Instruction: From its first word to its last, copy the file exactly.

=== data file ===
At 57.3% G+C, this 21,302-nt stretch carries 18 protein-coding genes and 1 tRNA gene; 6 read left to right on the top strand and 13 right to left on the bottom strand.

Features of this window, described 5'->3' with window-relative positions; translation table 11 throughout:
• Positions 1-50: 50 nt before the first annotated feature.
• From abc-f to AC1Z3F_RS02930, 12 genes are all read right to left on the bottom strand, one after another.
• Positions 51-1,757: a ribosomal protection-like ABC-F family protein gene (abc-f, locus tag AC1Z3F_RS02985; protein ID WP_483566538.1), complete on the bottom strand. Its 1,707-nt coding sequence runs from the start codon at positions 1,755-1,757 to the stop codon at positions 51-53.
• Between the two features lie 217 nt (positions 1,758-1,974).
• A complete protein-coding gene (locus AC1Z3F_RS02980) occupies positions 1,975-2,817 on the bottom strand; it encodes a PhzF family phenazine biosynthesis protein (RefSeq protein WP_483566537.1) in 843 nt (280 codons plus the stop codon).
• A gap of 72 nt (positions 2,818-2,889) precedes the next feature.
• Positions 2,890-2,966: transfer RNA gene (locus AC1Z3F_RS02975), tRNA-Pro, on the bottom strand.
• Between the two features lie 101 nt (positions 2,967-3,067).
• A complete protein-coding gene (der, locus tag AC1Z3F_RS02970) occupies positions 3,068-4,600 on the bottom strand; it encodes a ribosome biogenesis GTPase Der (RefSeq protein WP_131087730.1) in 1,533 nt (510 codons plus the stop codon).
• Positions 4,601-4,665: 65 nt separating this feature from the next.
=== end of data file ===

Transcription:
At 57.3% G+C, this 21,302-nt stretch carries 18 protein-coding genes and 1 tRNA gene; 6 read left to right on the top strand and 13 right to left on the bottom strand.

Features of this window, described 5'->3' with window-relative positions; translation table 11 throughout:
• Positions 1-50: 50 nt before the first annotated feature.
• From abc-f to AC1Z3F_RS02930, 12 genes are all read right to left on the bottom strand, one after another.
• Positions 51-1,757: a ribosomal protection-like ABC-F family protein gene (abc-f, locus tag AC1Z3F_RS02985; protein ID WP_483566538.1), complete on the bottom strand. Its 1,707-nt coding sequence runs from the start codon at positions 1,755-1,757 to the stop codon at positions 51-53.
• Between the two features lie 217 nt (positions 1,758-1,974).
• A complete protein-coding gene (locus AC1Z3F_RS02980) occupies positions 1,975-2,817 on the bottom strand; it encodes a PhzF family phenazine biosynthesis protein (RefSeq protein WP_483566537.1) in 843 nt (280 codons plus the stop codon).
• A gap of 72 nt (positions 2,818-2,889) precedes the next feature.
• Positions 2,890-2,966: transfer RNA gene (locus AC1Z3F_RS02975), tRNA-Pro, on the bottom strand.
• Between the two features lie 101 nt (positions 2,967-3,067).
• A complete protein-coding gene (der, locus tag AC1Z3F_RS02970) occupies positions 3,068-4,600 on the bottom strand; it encodes a ribosome biogenesis GTPase Der (RefSeq protein WP_131087730.1) in 1,533 nt (510 codons plus the stop codon).
• Positions 4,601-4,665: 65 nt separating this feature from the next.